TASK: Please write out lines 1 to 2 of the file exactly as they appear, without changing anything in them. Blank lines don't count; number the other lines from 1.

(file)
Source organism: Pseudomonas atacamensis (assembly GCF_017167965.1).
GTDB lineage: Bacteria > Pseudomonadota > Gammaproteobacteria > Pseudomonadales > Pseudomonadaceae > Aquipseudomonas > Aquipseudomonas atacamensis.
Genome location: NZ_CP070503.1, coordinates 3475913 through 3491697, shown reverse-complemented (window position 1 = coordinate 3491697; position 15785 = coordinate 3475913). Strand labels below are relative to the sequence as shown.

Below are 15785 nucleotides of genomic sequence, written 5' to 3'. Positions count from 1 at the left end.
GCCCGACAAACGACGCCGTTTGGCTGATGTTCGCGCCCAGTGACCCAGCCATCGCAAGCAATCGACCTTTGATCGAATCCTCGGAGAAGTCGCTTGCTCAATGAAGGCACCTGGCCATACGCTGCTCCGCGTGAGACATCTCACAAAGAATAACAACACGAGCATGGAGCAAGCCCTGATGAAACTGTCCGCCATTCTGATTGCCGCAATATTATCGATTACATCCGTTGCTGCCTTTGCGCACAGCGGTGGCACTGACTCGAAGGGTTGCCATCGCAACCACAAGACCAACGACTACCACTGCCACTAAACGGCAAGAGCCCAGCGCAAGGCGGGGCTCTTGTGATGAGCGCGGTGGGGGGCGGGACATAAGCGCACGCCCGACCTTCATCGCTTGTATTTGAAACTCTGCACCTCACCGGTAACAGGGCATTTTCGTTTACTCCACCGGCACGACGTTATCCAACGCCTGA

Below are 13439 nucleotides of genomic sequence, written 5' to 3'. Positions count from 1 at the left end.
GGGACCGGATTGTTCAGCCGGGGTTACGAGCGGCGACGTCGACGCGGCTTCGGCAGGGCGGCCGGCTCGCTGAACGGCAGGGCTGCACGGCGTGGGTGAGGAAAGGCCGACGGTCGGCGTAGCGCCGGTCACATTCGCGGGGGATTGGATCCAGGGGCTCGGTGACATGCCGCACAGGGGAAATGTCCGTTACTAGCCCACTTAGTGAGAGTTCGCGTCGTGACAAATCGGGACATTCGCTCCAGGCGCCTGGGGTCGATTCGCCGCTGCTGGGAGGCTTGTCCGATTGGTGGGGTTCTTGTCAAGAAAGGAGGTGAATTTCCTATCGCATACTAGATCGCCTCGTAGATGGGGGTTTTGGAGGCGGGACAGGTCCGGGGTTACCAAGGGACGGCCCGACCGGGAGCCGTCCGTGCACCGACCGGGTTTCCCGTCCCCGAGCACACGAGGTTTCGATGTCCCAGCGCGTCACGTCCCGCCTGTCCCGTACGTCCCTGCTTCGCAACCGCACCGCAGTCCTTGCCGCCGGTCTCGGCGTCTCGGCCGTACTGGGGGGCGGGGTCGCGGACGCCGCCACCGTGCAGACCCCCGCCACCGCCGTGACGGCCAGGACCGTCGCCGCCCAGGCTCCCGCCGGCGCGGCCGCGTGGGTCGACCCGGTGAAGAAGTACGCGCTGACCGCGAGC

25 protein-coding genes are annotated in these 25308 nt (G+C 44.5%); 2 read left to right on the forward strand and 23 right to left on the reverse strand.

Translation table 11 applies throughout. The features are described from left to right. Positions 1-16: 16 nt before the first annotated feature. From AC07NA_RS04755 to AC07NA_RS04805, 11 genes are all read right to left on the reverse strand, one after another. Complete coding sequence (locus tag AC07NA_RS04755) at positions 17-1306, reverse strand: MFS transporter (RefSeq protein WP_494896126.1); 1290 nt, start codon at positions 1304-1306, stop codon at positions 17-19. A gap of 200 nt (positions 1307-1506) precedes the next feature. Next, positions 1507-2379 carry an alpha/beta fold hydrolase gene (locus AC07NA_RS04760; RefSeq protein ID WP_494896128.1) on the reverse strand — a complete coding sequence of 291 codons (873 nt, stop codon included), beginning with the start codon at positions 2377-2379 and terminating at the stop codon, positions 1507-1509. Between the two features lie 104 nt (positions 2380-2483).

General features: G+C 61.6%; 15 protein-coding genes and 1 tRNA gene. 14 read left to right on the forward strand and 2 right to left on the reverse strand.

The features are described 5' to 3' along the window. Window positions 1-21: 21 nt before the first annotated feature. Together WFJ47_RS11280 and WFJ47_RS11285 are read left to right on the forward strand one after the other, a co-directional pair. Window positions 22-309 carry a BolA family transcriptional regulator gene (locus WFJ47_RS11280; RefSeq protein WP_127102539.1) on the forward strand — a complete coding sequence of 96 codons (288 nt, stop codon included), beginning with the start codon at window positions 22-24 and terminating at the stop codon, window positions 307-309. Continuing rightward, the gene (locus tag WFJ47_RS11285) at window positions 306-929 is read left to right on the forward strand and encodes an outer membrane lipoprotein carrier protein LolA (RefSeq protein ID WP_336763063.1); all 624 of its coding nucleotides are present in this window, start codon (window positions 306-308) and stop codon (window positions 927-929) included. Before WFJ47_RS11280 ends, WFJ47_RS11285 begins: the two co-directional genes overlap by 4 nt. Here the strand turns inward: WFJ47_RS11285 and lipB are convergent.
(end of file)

Source organism: Pseudomonas atacamensis (assembly GCF_017167965.1).
GTDB lineage: Bacteria > Pseudomonadota > Gammaproteobacteria > Pseudomonadales > Pseudomonadaceae > Aquipseudomonas > Aquipseudomonas atacamensis.